Plants within the same family tend to draw the similar nutrients from the soil and become susceptible to similar pests and diseases. To keep the garden healthy, then, organic gardeners do their best to rotate their crops from year to year. For example, if potatoes were planted in the middle bed this year, then next year, you would be sure not to plant any potatoes there again. But you wouldn’t plant any eggplant, tomatoes, or peppers there, either, since they are all in the same family. In fact, you wouldn’t plant any solanaceae crops there again until three years later, after the soil had recovered and any pests had died off.

Crop rotation requires careful planning. Two garden practices can make rotation a lot easier:

  • Plant in blocks. If you have three beds, and you are planning on planting tomatoes, eggplant, and peppers (all in the Solanaceae family), put these three crops all in the same bed together.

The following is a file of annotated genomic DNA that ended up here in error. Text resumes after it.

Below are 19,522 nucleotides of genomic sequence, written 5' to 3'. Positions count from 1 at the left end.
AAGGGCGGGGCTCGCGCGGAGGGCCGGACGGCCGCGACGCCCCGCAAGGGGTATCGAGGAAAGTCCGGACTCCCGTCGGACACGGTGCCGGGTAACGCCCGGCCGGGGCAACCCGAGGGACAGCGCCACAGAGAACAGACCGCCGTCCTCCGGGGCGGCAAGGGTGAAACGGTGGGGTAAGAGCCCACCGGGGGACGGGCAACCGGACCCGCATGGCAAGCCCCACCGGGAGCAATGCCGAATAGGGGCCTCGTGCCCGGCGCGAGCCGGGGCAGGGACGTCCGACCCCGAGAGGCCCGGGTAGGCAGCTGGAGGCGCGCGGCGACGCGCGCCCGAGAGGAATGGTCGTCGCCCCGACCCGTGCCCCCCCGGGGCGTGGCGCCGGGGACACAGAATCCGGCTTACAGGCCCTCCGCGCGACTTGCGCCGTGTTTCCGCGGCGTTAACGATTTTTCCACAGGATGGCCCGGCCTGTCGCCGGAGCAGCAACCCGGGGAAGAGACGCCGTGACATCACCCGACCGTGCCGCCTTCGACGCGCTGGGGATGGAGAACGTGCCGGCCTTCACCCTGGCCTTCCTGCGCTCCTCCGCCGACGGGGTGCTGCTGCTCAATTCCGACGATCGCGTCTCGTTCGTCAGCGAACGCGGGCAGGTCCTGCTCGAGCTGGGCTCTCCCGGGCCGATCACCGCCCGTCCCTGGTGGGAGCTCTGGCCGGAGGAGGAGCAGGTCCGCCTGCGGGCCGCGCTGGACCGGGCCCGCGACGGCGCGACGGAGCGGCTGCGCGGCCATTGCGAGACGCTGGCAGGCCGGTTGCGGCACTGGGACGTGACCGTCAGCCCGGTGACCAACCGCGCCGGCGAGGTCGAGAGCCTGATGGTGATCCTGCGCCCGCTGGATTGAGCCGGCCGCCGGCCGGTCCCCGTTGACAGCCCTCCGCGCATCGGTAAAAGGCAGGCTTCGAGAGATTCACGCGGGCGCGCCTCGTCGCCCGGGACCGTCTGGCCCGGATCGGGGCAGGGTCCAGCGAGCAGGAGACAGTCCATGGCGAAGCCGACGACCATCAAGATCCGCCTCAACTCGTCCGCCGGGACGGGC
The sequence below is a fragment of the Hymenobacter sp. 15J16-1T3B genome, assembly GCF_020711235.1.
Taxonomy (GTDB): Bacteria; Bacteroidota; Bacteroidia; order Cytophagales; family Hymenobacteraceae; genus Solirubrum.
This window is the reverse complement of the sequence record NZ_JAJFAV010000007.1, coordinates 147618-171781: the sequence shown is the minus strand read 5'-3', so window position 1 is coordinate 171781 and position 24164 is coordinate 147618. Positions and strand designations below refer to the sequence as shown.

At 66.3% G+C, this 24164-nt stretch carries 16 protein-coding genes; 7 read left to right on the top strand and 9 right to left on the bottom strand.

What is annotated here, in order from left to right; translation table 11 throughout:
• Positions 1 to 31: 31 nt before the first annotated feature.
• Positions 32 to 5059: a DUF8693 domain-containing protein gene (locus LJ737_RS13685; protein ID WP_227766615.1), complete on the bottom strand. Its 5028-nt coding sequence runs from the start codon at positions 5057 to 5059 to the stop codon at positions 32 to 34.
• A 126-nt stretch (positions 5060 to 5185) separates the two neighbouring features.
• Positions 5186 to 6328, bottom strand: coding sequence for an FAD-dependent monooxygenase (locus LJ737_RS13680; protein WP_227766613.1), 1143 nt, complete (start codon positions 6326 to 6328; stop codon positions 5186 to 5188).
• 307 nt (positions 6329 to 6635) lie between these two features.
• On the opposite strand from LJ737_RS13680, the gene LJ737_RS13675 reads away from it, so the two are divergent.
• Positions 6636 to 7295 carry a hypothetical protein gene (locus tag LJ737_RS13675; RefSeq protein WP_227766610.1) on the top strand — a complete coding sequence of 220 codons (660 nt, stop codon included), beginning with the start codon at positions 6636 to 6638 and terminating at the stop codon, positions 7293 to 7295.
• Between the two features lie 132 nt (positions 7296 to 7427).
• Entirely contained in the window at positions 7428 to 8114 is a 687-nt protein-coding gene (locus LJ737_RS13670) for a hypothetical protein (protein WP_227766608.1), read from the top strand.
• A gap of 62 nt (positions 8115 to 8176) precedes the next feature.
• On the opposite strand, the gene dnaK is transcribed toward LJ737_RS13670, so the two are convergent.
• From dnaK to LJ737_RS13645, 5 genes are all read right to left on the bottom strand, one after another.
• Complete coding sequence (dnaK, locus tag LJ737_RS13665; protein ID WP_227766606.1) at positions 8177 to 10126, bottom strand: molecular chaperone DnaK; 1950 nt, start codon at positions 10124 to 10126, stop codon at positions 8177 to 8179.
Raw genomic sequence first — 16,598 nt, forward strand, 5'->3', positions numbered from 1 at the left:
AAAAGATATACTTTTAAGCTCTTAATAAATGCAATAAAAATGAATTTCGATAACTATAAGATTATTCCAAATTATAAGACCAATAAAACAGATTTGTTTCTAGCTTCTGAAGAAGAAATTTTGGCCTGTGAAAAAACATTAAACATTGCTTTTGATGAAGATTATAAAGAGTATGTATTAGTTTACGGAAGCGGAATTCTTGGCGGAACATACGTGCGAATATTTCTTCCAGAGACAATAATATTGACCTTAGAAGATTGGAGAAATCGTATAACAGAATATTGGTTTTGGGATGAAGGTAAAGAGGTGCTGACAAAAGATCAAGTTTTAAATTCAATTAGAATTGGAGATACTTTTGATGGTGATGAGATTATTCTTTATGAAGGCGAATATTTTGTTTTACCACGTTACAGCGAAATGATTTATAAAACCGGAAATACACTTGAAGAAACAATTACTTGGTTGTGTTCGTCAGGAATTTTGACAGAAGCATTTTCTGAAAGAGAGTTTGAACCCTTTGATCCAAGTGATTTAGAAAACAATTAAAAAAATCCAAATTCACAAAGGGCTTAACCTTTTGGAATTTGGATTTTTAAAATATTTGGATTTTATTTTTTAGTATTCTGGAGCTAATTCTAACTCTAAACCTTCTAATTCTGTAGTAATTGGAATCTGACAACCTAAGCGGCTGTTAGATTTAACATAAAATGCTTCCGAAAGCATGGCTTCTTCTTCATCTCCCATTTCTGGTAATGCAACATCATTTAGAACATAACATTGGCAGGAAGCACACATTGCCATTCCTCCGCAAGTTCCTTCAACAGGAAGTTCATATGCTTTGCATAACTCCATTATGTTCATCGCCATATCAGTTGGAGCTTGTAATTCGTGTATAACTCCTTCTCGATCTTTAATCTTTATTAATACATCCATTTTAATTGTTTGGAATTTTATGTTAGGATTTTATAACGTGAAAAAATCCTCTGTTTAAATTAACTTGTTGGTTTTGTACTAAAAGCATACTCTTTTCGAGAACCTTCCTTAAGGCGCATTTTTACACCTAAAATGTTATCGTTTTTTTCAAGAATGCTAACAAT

• Take notes. It often helps to draw a diagram of your garden so that you know what was where and when. It may feel like you’ll be able to remember, but a lot can happen in a year, and you’ll want to remember where those peppers were last year.
Crop Family Crops Included
Apiaceae carrots, celery, celery root, cilantro, dill, fennel, parsley, parsnip
Asteraceae artichoke, chicory, dandelion, endive, lettuce, sunflower, tarragon
Brassicaceae arugula, broccoli, brussels sprouts, cabbage, cauliflower, collards, cress, kale, kohlrabi, mizuna, mustard ,radish, rutabaga, tat soi, turnip, watercress
Chenopodiaceae beet, orach, spinach, swiss chard
Convolvulaceae sweet potato, morning glory
Cucurbitacecae cantaloupe, cucumber, gourd, loofa, melon, pumpkin, summer squash, winter squash
Fabaceae beans, peas, peanuts, soybeans
Lamiaceae basil, lavender, marjoram, mint, oregano, sage, savory, thyme
Liliaceae asparagus, chives, garlic, green onions, leeks, onions, shallots
Malvaceae okra, hollyhock, hibiscus
Poaceae corn, wheat, barley, rice
Solanaceae eggplant, sweet pepper, hot pepper, potato, tomato